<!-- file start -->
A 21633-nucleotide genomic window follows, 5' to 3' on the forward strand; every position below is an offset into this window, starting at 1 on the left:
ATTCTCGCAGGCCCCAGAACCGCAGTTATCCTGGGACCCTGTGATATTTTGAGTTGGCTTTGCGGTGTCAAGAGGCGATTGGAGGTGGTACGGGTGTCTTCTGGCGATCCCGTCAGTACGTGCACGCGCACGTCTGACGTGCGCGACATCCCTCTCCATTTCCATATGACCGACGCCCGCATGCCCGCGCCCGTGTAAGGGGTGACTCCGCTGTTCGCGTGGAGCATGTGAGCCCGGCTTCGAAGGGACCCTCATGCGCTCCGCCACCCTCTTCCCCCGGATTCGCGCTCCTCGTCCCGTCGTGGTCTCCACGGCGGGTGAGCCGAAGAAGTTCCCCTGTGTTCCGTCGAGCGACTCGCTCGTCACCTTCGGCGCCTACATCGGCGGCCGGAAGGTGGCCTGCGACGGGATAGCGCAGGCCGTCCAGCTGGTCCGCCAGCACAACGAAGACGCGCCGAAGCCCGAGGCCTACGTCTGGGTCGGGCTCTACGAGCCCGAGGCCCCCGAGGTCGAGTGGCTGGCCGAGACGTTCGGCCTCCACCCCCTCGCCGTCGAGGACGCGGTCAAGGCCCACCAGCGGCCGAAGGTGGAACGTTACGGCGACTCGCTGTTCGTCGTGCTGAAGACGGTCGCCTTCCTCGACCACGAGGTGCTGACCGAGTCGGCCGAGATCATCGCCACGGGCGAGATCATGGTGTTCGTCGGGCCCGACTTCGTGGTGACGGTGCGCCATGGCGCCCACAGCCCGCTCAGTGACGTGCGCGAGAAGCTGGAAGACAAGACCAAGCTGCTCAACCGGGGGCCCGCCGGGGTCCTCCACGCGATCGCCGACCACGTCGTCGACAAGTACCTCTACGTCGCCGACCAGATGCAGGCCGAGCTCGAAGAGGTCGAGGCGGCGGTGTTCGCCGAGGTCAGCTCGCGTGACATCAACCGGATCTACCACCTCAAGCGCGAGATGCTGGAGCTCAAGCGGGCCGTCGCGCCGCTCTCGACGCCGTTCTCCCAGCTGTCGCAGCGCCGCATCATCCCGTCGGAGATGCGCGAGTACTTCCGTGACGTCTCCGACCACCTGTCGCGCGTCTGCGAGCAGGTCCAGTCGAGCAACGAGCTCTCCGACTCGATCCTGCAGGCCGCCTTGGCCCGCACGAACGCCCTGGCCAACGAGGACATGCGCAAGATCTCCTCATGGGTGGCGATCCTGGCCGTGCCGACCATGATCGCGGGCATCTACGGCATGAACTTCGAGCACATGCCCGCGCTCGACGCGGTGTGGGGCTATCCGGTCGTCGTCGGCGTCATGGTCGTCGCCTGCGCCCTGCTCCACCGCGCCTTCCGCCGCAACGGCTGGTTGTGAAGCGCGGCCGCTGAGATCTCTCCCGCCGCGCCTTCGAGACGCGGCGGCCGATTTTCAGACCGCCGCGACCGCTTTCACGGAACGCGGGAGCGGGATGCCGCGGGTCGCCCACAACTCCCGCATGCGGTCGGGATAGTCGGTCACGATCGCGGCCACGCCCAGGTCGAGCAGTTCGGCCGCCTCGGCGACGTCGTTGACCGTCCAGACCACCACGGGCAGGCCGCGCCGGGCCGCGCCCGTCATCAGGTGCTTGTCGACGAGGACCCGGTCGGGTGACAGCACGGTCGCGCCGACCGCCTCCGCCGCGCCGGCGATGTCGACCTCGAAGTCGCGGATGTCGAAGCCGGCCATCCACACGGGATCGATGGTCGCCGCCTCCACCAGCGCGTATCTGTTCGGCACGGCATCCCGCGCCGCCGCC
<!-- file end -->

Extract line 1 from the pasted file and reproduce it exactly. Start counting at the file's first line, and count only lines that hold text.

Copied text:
A 21633-nucleotide genomic window follows, 5' to 3' on the forward strand; every position below is an offset into this window, starting at 1 on the left: